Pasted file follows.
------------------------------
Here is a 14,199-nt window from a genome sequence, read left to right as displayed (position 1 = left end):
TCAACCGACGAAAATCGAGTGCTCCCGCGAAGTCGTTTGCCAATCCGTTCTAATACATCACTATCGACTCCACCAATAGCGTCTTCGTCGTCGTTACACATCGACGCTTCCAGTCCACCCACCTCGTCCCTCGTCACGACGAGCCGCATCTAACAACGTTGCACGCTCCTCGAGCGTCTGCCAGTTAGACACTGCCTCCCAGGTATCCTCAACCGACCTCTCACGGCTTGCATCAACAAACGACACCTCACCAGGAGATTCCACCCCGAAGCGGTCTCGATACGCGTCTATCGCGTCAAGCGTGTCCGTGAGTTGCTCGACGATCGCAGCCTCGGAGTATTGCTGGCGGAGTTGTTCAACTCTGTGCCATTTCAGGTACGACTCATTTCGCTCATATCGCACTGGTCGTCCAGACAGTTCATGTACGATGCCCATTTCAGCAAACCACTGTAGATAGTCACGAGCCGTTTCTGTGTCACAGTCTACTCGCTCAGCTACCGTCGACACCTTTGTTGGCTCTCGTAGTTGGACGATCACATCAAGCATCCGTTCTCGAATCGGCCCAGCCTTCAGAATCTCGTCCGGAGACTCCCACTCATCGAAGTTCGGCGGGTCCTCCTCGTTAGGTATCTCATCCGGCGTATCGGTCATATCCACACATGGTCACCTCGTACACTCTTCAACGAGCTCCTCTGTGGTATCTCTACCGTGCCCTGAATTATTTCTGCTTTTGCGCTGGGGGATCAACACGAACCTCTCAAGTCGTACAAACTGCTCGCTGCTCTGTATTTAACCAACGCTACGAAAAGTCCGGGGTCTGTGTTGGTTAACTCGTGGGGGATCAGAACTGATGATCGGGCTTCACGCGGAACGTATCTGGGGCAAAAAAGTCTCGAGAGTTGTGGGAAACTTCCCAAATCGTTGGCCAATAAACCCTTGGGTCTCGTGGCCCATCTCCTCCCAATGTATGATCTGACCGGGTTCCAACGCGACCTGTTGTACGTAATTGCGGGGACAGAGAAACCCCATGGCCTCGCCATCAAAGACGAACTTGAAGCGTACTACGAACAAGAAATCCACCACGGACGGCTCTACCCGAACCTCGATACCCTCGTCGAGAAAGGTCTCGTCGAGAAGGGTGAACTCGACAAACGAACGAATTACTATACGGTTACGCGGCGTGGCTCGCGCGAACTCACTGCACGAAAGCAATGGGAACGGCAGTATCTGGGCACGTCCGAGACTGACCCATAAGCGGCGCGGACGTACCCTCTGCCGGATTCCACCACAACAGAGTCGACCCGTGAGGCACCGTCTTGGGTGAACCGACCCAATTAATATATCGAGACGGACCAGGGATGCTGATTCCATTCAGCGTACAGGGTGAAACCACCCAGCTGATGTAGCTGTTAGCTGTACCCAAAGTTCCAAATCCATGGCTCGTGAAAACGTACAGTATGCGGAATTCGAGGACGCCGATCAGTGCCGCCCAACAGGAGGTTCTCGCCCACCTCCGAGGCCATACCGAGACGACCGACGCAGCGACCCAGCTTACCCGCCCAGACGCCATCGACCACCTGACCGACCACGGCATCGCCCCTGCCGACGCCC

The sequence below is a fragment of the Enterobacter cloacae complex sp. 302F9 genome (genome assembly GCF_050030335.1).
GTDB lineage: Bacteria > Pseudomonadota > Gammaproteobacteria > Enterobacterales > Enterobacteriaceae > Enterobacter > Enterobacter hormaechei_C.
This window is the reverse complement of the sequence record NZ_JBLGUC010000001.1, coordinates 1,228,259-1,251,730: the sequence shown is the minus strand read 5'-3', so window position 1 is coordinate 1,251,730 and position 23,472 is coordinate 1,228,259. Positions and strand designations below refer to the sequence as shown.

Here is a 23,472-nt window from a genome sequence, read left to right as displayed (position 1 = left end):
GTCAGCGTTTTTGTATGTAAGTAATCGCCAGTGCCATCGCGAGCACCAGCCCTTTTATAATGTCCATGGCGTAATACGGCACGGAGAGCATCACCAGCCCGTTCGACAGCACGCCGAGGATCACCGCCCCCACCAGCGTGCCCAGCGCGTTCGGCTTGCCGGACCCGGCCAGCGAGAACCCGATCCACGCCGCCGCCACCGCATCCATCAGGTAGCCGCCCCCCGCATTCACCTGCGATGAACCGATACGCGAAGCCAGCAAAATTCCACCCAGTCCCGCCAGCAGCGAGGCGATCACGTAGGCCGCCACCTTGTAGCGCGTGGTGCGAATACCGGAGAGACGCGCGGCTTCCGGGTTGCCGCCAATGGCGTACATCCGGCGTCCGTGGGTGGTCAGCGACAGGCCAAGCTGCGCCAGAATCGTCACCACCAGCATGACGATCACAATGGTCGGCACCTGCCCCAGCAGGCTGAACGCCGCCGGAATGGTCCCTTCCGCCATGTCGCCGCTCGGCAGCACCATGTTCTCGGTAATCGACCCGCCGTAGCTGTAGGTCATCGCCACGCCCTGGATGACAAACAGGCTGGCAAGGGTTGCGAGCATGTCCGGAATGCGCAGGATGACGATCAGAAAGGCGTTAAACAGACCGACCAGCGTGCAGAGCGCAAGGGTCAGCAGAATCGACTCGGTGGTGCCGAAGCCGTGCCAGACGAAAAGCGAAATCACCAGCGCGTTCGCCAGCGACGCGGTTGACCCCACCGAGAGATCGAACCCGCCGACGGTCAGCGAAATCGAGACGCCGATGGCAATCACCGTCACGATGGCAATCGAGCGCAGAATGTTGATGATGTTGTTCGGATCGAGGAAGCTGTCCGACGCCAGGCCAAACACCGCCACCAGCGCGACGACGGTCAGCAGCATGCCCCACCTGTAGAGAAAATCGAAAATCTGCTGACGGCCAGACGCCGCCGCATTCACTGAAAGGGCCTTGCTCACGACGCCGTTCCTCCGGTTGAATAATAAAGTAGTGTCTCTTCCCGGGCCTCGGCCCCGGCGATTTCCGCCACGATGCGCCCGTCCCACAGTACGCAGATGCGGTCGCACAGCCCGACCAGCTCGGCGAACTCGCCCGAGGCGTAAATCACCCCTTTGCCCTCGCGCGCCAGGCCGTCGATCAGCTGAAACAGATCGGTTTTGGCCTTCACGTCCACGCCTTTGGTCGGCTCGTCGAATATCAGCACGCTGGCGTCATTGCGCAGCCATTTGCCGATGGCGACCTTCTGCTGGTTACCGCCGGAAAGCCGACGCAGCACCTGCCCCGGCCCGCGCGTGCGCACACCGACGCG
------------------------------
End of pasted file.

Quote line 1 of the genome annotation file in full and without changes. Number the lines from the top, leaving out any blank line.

Here is a 14,199-nt window from a genome sequence, read left to right as displayed (position 1 = left end):